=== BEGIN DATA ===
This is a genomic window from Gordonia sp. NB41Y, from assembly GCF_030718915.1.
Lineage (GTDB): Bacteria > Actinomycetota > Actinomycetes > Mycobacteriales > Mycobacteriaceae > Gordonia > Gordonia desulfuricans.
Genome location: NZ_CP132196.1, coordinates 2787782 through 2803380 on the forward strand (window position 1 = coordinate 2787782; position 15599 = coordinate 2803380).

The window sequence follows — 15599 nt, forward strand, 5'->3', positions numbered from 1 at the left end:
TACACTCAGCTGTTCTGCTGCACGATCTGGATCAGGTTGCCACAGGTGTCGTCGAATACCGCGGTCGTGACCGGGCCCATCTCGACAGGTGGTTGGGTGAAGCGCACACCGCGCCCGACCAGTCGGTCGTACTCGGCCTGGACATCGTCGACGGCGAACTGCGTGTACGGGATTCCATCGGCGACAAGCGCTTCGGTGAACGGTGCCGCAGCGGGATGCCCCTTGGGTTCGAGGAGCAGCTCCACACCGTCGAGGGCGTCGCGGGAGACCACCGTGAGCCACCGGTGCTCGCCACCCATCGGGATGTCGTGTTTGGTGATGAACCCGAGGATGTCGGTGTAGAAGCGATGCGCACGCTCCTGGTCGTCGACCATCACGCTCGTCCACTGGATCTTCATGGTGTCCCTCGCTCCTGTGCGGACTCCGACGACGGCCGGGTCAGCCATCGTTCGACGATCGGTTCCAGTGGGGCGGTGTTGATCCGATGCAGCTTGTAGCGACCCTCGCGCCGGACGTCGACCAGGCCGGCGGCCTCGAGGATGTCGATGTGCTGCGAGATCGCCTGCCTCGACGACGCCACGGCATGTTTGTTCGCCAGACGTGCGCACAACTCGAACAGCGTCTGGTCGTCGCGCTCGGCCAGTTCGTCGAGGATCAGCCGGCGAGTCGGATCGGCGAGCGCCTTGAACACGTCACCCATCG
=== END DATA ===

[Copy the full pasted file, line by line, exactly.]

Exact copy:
This is a genomic window from Gordonia sp. NB41Y, from assembly GCF_030718915.1.
Lineage (GTDB): Bacteria > Actinomycetota > Actinomycetes > Mycobacteriales > Mycobacteriaceae > Gordonia > Gordonia desulfuricans.
Genome location: NZ_CP132196.1, coordinates 2787782 through 2803380 on the forward strand (window position 1 = coordinate 2787782; position 15599 = coordinate 2803380).

The window sequence follows — 15599 nt, forward strand, 5'->3', positions numbered from 1 at the left end:
TACACTCAGCTGTTCTGCTGCACGATCTGGATCAGGTTGCCACAGGTGTCGTCGAATACCGCGGTCGTGACCGGGCCCATCTCGACAGGTGGTTGGGTGAAGCGCACACCGCGCCCGACCAGTCGGTCGTACTCGGCCTGGACATCGTCGACGGCGAACTGCGTGTACGGGATTCCATCGGCGACAAGCGCTTCGGTGAACGGTGCCGCAGCGGGATGCCCCTTGGGTTCGAGGAGCAGCTCCACACCGTCGAGGGCGTCGCGGGAGACCACCGTGAGCCACCGGTGCTCGCCACCCATCGGGATGTCGTGTTTGGTGATGAACCCGAGGATGTCGGTGTAGAAGCGATGCGCACGCTCCTGGTCGTCGACCATCACGCTCGTCCACTGGATCTTCATGGTGTCCCTCGCTCCTGTGCGGACTCCGACGACGGCCGGGTCAGCCATCGTTCGACGATCGGTTCCAGTGGGGCGGTGTTGATCCGATGCAGCTTGTAGCGACCCTCGCGCCGGACGTCGACCAGGCCGGCGGCCTCGAGGATGTCGATGTGCTGCGAGATCGCCTGCCTCGACGACGCCACGGCATGTTTGTTCGCCAGACGTGCGCACAACTCGAACAGCGTCTGGTCGTCGCGCTCGGCCAGTTCGTCGAGGATCAGCCGGCGAGTCGGATCGGCGAGCGCCTTGAACACGTCACCCATCG